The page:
Wood Shop Ocala – Wood working Ideas

Monthly Archive: January 2017

Why is Wood Susceptible to Mold?

Most of us have experienced finding an unsightly spot of mold on lumber or another wooden item. You may wonder if this small patch of spores can damage the structural integrity of the wood, and question how this mold appeared at all. This article will examine why wood seems to be so susceptible to mold and what to do when those sneaky spores strike.

Why Does Wood Become Moldy?

An important concept to understand is that wood, no matter how strong, is still an organic material. Wood is composed of sugars and starches even after it is cut down, which mold craves to consume. This means that wood can and will be decomposed by mold if left in the right conditions.

What Conditions Allow it to Thrive?

Think about the areas where you commonly find mold. Most likely you’ll find it growing around shower tiles, sinks, or somewhere in a basement or cellar. Mold always survives best in warm and wet conditions. In order to protect wood from becoming moldy, we must try to secure it from moisture. Wood can oftentimes become exposed to moisture discreetly through condensation, so it is important to remain vigilant when storing lumber.

What Should I Do if I Find Mold?

Luckily, mold isn’t always detrimental to the structure of wood. Many times the mold can simply be cleaned off as it hasn’t penetrated the wood’s surface. However, it is important to check whether or not the wood is rotting, especially if it is being used as structural support.

How to Check for Rotting Wood

It is easy to tell whether mold is causing the wood to rot or just sitting harmlessly on its surface. Take a nail and try to push it into the wood. If it can be forced through completely, the wood is most likely rotten and should be thrown away. If not, the wood is structurally sound and needs only a quick clean to get rid of the surface mold. It is always good to get your home tested for mold, since some parts of homes have mold hiding in their attic.

How to Remove Mold from Wood

Mold can be easily removed with bleach and a little scrubbing. It is important to spray down the area with a cleaner before wiping to ensure that mold spores aren’t being spread into the air. Check that the storage space is completely secure from moisture before cleaning off the mold. Otherwise, you’ll most likely have to repeat this process.

Preventing Mold

Now that you understand why mold occurs so frequently on wood, you can easily prevent a mold outbreak from happening in the future. As long as your lumber is stored properly and you use a cleaner to prevent spores from spreading, you will have to worry about your wood rotting no longer. Be sure to share this information with your friends and family so that they can combat wood mold, too.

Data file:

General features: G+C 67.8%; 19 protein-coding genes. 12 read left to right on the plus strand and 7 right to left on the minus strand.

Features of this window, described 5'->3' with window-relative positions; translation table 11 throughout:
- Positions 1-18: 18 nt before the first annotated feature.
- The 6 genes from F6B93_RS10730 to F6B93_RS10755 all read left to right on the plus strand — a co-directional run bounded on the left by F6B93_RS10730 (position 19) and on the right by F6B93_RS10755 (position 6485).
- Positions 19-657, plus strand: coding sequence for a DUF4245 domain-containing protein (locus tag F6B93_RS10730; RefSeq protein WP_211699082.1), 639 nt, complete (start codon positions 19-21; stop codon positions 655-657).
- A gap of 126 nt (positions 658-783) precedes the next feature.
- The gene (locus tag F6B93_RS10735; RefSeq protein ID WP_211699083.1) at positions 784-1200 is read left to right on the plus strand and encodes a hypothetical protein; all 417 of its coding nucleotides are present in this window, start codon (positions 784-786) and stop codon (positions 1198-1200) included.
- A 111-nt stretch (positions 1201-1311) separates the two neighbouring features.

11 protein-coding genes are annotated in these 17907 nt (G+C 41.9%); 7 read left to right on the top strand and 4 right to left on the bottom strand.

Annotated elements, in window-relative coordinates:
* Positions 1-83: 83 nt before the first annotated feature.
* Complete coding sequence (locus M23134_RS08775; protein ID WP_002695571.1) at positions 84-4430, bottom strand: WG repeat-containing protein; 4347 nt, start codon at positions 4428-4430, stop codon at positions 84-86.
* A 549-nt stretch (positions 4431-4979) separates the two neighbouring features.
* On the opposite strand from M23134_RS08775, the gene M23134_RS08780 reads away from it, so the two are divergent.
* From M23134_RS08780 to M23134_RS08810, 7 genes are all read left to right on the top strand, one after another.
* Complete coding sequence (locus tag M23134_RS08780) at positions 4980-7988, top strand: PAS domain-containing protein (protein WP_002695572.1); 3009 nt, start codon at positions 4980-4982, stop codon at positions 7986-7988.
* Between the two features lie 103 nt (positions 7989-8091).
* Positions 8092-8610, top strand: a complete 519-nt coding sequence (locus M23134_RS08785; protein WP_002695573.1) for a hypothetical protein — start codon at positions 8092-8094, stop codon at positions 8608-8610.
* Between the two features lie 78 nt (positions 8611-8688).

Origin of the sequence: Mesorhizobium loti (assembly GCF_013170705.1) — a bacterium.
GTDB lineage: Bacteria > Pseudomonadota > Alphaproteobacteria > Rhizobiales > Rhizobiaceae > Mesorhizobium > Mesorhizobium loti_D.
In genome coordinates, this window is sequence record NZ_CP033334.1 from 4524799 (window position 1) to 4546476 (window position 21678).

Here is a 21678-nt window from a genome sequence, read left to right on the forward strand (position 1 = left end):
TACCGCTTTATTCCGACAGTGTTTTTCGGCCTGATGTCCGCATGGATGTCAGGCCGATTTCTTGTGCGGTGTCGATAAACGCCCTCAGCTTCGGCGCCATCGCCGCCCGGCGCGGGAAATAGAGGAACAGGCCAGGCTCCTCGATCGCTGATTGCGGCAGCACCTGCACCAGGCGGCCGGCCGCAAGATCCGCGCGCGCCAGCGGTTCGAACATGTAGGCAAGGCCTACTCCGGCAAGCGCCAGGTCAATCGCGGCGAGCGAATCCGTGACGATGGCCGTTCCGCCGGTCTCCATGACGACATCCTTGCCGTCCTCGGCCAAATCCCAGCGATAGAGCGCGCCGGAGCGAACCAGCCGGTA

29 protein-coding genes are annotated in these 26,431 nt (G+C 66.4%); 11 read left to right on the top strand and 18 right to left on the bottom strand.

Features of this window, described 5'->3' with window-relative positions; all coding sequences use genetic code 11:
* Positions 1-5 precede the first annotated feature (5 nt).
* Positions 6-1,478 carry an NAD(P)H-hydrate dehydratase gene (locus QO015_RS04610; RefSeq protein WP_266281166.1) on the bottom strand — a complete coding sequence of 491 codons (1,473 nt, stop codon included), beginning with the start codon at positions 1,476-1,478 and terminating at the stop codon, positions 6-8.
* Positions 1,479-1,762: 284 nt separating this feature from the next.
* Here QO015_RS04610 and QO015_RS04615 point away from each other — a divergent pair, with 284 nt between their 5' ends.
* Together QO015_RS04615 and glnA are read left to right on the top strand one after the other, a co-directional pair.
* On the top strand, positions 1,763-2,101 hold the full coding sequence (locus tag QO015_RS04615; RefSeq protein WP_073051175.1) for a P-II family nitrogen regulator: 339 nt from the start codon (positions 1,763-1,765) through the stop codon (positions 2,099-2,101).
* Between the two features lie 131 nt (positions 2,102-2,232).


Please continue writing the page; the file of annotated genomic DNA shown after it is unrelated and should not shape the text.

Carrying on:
Staining Your Deck

How long does it take for deck stain to dry before rain?

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Many homeowners love using their wooden deck throughout the year, but decks require periodic maintenance efforts to keep them looking great and to promote maximum longevity of the wood. You may have applied a protective stain or sealant on the wood at the time of original construction, but stains and seals can wear off over time and must be re-applied. Smart homeowners will check outdoor weather conditions to choose the best day to apply stain. After all, rain can easily wipe away the efforts of a hard day’s work if it rains before your stain is dry. By understanding the factors that affect stain drying times, you can better plan when to apply stain to your deck.

The Type and Amount of Stain Used

There are several factors that influence stain drying time, and one of the most significant of these factors is the type of stain that you use. You can choose between a water-based or an oil-based stain product. If you are concerned about the potential for a storm to pass through the area, a water-based stain is ideal. This type of stain will dry significantly faster than an oil-based stain. In addition, the amount of stain being applied should also be considered. Deck stain should only be applied with a roller or a stain pad rather than with a paint brush. It should be applied spar
ingly so that the stain can be absorbed into the wood rather than sitting on top of it. This will promote a faster overall drying time. To learn about specific drying times for a particular type of stain product, read your product’s label.

The Humidity Level

The average drying time for stain products can vary from two hours to 48 hours or longer, and weather conditions will play a key role in this variation. If you live in a high humidity area or if you happen to choose a rare day when humidity levels are higher, you can expect your stain drying time to fall on the latter end of this spectrum. However, if you apply stain on a warm, low humidity day, it may only take a few hours for a water-based stain product to dry.

The outdoor temperature, as well as the exposure your deck has to sunlight, can also influence stain drying time. Warmer weather conditions promote a faster drying time, and this is particularly true when the deck is fully exposed to sunlight for several hours or more after the stain is applied. Applying stain on a windy day can also promote a faster drying time, but be cautious with windy conditions. After all, dust and other debris could blow onto your deck when the stain is wet, and this can cause particles to dry into the stain to give it a rough appearance and feel.

Staining a deck is a great do-it-yourself project that can breathe new life into an aging deck and that can prevent further weather-related damage from occurring. Selecting the right day with optimal weather conditions and choosing a water-based stain product can help you to minimize drying time when applying stain.

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